|Title||The effect of barotropic and baroclinic tides on three-dimensional coastal dispersion|
|Publication Type||Journal Article|
|Year of Publication||2018|
|Authors||Suanda S.H, Feddersen F, Spydell M.S, Kumar N.|
|Journal||Geophysical Research Letters|
|Type of Article||Article|
|Keywords||connectivity; continental-shelf; Geology; internal; larval dispersal; ocean; performance; Shear; statistics; transport; turbulence closure models; waves|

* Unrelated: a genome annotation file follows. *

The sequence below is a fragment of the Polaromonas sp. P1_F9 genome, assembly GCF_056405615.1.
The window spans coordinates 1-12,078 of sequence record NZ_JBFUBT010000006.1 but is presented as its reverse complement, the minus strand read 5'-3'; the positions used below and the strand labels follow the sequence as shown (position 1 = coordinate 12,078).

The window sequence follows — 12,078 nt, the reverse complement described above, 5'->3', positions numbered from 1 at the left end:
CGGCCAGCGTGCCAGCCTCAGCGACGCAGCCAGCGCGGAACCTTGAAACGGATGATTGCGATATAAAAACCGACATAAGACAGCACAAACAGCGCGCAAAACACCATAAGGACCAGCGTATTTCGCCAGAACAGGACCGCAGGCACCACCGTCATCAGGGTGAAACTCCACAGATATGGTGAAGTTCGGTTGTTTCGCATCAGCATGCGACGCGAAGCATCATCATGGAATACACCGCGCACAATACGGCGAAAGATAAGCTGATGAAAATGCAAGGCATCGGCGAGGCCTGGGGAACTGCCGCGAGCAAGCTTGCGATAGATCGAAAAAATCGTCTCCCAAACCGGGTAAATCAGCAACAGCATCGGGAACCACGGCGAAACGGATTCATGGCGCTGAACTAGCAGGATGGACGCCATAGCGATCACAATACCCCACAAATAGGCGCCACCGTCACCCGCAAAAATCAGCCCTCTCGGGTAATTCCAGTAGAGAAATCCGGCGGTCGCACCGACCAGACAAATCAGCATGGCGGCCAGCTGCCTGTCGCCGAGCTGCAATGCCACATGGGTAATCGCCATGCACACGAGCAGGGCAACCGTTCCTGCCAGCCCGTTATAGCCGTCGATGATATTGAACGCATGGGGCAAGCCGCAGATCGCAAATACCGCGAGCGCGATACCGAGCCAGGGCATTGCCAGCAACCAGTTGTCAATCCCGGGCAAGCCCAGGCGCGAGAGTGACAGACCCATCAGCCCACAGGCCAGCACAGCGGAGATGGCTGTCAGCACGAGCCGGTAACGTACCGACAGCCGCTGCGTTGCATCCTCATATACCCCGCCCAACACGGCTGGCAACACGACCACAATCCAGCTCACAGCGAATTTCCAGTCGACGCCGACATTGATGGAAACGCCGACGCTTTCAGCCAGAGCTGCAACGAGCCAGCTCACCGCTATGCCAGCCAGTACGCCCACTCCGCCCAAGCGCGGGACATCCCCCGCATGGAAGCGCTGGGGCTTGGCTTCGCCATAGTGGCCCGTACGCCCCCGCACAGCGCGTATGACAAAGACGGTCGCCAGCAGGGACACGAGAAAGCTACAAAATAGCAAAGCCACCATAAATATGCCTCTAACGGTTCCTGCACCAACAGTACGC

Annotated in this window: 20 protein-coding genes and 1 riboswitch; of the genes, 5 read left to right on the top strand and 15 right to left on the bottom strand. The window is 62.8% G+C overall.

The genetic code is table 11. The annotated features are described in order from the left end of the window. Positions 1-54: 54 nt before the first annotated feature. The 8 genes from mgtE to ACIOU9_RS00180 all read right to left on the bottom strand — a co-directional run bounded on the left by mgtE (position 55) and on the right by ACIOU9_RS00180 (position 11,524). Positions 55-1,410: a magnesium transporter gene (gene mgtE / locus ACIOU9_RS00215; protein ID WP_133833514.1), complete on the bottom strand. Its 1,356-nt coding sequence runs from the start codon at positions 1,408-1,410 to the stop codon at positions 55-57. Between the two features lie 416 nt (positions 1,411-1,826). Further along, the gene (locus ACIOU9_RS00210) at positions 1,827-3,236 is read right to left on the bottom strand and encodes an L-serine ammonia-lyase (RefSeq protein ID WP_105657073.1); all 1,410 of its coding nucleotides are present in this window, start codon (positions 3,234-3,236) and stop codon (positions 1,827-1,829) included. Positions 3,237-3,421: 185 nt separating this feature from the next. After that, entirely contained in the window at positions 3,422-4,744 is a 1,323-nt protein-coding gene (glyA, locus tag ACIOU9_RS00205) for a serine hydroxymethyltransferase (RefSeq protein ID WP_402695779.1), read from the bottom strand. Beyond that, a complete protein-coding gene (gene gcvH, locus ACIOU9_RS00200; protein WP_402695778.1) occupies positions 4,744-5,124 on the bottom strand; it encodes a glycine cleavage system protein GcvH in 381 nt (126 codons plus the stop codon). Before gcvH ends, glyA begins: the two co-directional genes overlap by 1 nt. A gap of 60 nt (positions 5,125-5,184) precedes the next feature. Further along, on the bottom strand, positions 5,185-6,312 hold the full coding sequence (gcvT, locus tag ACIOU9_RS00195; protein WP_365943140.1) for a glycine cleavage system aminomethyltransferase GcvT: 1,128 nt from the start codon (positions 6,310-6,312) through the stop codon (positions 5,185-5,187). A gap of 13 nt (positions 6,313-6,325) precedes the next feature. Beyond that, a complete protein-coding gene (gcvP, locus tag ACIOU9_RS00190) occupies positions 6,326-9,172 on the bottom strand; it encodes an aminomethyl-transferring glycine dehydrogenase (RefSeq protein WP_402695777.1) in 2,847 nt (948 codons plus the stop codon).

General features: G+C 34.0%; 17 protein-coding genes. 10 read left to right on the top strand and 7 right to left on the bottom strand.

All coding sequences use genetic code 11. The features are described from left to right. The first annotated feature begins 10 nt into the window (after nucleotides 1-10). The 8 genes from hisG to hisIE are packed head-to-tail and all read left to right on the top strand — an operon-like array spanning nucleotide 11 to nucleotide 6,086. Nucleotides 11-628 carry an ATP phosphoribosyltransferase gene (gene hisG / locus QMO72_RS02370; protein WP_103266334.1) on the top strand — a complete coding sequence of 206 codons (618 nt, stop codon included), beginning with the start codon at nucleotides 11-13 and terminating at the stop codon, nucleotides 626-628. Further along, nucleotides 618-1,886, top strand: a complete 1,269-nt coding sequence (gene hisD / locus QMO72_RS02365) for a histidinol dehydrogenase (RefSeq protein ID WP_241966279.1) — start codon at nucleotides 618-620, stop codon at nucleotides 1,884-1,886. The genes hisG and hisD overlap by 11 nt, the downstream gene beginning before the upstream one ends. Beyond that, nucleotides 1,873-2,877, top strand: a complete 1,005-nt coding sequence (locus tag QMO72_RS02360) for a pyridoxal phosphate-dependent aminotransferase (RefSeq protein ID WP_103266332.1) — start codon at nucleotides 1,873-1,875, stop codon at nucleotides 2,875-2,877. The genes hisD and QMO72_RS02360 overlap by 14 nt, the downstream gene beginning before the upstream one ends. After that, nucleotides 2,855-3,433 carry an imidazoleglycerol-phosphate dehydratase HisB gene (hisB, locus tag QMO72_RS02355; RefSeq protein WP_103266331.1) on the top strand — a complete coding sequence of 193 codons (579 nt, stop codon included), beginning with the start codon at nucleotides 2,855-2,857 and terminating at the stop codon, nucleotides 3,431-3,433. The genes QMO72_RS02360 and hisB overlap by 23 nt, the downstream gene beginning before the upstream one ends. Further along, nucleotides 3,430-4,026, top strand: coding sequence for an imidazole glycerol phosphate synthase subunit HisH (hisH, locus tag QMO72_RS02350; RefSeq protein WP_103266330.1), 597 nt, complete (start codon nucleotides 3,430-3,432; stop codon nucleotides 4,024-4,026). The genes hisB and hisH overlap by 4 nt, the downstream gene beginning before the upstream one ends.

The effects of barotropic and baroclinic tides on three-dimensional (3-D) coastal dispersion are examined with realistic, 200-m horizontal resolution simulations of the Central Californian continental shelf during upwelling. Over multiple tidal cycles, the horizontal relative dispersion and vertical dispersion of 3-D drifters are similar between simulations with no tides and with barotropic tides. In contrast, baroclinic tides, which dissipate across the shelf and induce vertical mixing, result in a factor of 2-3 times larger horizontal and vertical dispersion. The increase in horizontal dispersion with vertical mixing is qualitatively consistent with weak-mixing shear dispersion. Without shear dispersion, horizontal dispersion of surface-trapped (2-D) drifters was similar in all simulations. However, 2-D drifter trajectory differences relative to no tide simulations are 3-4 times larger with baroclinic tides than barotropic tides alone. These results demonstrate the need to include baroclinic tides and 3-D tracking for coastal passive tracer dispersion. Plain Language Summary Understanding the dispersal of material in the coastal ocean is relevant to pollutant dilution, marine ecosystem sustainability, and search-and-rescue operations. Although numerical circulation models are commonly used to predict material dispersal, these models often do not include tides. Here the tidal effect on material dispersal is compared with numerical drifters released in a realistic model without tides, with surface tides (the rise and fall of sea level), and with internal tides (the rise and fall of interior density layers). Surface tides contribute little additional dispersal in the model region, while internal tides induce 2-3 times larger horizontal and about 2 times larger vertical dispersal in comparison to models without tides. In addition, after 48 hr surface drifter trajectory differences between models with and without internal tides are 8 km. Therefore, internal tides need to be considered in models used to plan oil-spill response or search-and-rescue operations.